Updates

We’re cracking down on Texas’ worst polluters.

Our Texas Clean Air Project won landmark settlements on behalf of Environment Texas members against Shell Oil in 2009 and Chevron Phillips in 2010, after the companies agreed to halt illegal emissions and pay millions in fines. Now, as ExxonMobil releases millions of pounds in excess pollution at its Baytown facility, we’re using the same legal strategy to demand compliance with the law.

News Release | Environment Texas Research and Policy Center

Texas Coal Power Plants Pollute as Much as Nation of Egypt

AUSTIN - As international leaders prepare for the United Nations Climate Summit next week in New York, a new study shows Texas’ coal-fired power plants dump as much carbon pollution into the atmosphere as the entire country of Egypt, a country of 86 million people. Environmental advocates pointed to the data to support proposed limits on carbon pollution from power plants.

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News Release | Environment Texas

House votes to block protections for 75% of Texas streams

AUSTIN – 75% of streams across the state could remain vulnerable to development and pollution, under a bill approved yesterday by the U.S. House of Representatives by a vote of 262-152. The waters affected flow into important waterways including the Edwards Aquifer, the Trinity River, Caddo Lake, Galveston Bay and the Rio Grande.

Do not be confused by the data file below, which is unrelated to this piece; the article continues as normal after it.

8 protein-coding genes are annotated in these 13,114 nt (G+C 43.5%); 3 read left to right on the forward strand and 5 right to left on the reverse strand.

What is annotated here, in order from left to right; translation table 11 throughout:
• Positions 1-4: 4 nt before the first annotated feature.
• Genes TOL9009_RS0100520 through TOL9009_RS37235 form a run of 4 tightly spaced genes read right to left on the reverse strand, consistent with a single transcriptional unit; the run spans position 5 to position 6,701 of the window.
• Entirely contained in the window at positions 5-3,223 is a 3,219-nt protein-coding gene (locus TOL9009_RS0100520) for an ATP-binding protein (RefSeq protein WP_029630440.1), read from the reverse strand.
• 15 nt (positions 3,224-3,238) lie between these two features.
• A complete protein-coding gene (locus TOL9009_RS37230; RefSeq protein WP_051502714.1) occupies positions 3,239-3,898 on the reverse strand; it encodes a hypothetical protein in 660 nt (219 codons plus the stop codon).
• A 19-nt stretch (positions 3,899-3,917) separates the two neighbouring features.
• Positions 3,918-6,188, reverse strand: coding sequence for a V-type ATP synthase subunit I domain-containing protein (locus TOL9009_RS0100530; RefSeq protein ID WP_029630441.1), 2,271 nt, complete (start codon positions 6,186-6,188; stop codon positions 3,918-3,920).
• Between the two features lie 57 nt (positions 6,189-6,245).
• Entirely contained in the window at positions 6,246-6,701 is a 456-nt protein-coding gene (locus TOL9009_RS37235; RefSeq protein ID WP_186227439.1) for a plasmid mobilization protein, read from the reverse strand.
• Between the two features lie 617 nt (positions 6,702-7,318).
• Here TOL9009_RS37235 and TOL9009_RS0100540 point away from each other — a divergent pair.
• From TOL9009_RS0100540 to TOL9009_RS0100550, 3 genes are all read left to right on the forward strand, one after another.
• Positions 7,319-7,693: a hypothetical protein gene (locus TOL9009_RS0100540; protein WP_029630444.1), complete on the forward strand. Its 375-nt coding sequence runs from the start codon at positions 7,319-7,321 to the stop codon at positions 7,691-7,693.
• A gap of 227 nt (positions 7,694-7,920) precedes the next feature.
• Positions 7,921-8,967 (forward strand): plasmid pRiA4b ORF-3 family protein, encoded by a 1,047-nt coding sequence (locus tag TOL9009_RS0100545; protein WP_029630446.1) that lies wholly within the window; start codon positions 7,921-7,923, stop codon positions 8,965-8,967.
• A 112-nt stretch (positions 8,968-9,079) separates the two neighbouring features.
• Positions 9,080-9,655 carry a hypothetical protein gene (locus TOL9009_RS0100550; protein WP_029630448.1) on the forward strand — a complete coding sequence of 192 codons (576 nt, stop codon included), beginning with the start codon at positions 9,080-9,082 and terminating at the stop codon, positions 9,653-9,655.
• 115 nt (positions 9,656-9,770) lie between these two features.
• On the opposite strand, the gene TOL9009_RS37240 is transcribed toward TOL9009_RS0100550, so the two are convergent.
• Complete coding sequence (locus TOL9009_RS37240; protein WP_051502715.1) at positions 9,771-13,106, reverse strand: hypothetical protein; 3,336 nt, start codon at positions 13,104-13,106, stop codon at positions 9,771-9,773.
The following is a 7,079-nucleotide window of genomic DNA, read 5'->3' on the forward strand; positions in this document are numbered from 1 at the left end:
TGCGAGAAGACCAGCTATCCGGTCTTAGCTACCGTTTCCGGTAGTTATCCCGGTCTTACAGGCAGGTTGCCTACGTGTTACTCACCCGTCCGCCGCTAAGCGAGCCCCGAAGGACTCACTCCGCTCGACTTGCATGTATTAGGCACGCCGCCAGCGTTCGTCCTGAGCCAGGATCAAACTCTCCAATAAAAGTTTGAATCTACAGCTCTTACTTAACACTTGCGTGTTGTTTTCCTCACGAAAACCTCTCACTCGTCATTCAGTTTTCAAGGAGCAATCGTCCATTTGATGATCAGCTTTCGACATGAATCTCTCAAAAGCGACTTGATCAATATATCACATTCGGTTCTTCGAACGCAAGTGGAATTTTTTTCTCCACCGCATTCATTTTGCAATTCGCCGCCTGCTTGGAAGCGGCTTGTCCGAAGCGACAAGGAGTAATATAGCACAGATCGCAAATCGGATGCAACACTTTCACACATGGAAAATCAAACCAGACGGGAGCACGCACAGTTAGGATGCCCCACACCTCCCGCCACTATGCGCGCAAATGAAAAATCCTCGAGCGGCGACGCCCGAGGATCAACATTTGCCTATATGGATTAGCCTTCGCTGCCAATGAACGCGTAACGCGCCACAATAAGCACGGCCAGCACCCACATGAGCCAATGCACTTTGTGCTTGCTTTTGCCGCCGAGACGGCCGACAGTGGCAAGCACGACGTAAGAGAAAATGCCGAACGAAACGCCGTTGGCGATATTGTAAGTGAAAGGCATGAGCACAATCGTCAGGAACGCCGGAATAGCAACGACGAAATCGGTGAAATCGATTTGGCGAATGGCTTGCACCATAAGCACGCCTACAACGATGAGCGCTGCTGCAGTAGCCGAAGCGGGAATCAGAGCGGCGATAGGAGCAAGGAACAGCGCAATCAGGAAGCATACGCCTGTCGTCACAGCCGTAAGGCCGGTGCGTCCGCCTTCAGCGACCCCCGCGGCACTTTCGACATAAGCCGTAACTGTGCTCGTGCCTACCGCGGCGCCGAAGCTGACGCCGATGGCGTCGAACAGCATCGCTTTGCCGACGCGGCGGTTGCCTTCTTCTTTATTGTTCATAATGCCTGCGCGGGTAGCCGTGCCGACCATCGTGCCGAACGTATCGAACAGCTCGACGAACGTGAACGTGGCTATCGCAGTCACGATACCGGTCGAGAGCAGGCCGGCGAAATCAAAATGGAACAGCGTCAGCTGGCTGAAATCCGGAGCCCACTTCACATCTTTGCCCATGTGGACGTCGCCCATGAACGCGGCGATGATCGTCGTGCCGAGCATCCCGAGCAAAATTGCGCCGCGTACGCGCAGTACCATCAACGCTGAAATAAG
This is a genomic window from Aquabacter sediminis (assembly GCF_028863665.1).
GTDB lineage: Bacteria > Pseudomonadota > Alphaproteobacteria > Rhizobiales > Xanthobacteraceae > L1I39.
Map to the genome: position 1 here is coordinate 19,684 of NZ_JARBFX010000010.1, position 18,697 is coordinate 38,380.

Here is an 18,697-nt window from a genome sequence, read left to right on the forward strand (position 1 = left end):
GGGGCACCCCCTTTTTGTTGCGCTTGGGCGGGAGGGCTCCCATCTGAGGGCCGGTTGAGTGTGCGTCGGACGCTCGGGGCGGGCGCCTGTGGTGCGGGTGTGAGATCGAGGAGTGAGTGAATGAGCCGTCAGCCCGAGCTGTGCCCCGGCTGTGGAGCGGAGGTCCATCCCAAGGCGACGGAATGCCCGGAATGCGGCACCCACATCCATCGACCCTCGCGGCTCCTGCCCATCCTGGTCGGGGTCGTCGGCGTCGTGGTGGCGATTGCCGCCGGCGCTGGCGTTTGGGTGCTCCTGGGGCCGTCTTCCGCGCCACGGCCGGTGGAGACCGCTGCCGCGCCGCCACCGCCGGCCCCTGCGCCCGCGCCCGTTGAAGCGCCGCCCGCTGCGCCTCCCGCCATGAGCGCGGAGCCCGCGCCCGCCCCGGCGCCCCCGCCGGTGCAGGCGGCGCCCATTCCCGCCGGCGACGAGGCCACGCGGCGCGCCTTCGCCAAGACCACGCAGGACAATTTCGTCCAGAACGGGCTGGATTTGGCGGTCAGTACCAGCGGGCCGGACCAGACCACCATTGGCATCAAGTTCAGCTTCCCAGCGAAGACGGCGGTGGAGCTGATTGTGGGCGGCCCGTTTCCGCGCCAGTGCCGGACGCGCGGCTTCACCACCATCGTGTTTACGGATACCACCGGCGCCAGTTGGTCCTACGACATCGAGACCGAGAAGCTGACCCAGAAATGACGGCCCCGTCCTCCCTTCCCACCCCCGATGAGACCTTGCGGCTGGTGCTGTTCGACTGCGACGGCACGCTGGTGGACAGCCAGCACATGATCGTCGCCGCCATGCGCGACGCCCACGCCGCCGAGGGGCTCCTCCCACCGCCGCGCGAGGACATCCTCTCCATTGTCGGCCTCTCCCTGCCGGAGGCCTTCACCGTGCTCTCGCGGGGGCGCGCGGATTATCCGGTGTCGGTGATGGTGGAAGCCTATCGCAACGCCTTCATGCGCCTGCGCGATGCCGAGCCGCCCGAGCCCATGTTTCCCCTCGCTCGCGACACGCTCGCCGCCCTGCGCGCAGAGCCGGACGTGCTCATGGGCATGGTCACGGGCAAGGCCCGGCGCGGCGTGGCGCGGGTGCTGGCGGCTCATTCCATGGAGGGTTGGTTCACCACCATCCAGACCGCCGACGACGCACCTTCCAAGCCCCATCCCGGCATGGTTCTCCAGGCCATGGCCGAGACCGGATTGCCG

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City should stand by its decision and pursue solar

Solar power is booming. Panels are popping up on homes, businesses and schools, and it’s become clearer than ever that the power of the sun is a readily available, popular option for cities and states nationwide.

Solar in the United States increased more than 120-fold in the past 10 years. In the first quarter of 2014, solar energy accounted for 74 percent of all the new electric generation capacity installed in the United States.

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Flow Chart

Luke Metzger, director of Environment Texas, a nonprofit dedicated to protecting Texas’ rivers, forest area, and wildlife, said the TWDB held a two-month comment period that ended with an April 29 hearing in Arlington, where there was overwhelming opposition to the project.

“There is really strong bipartisan opposition coming from Tea Party Republicans, the timber industry, local landowners, and the general public,” he said.

He estimated that “99.5 percent of the comments were opposed to the project.”

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Southwest Austin Growth Sparks Environmental Concerns

"The reason it hadn’t been largely developed before is because it’s a really special area, the gateway to the Hill Country and it overlies the Edwards aquifer, the drinking supply for over a million Central Texans," Luke Metzger with Environment Texas said. "There’s increasing development pressure over Southwest Austin and the Hill Country. That can come with significant impact to the water aquifer."

"We, of course, are in a record drought. We need to keep every drop of water we have and keep it clean, and the more that we’re developing over an important water source, that puts the water supply at risk," Metzger said.

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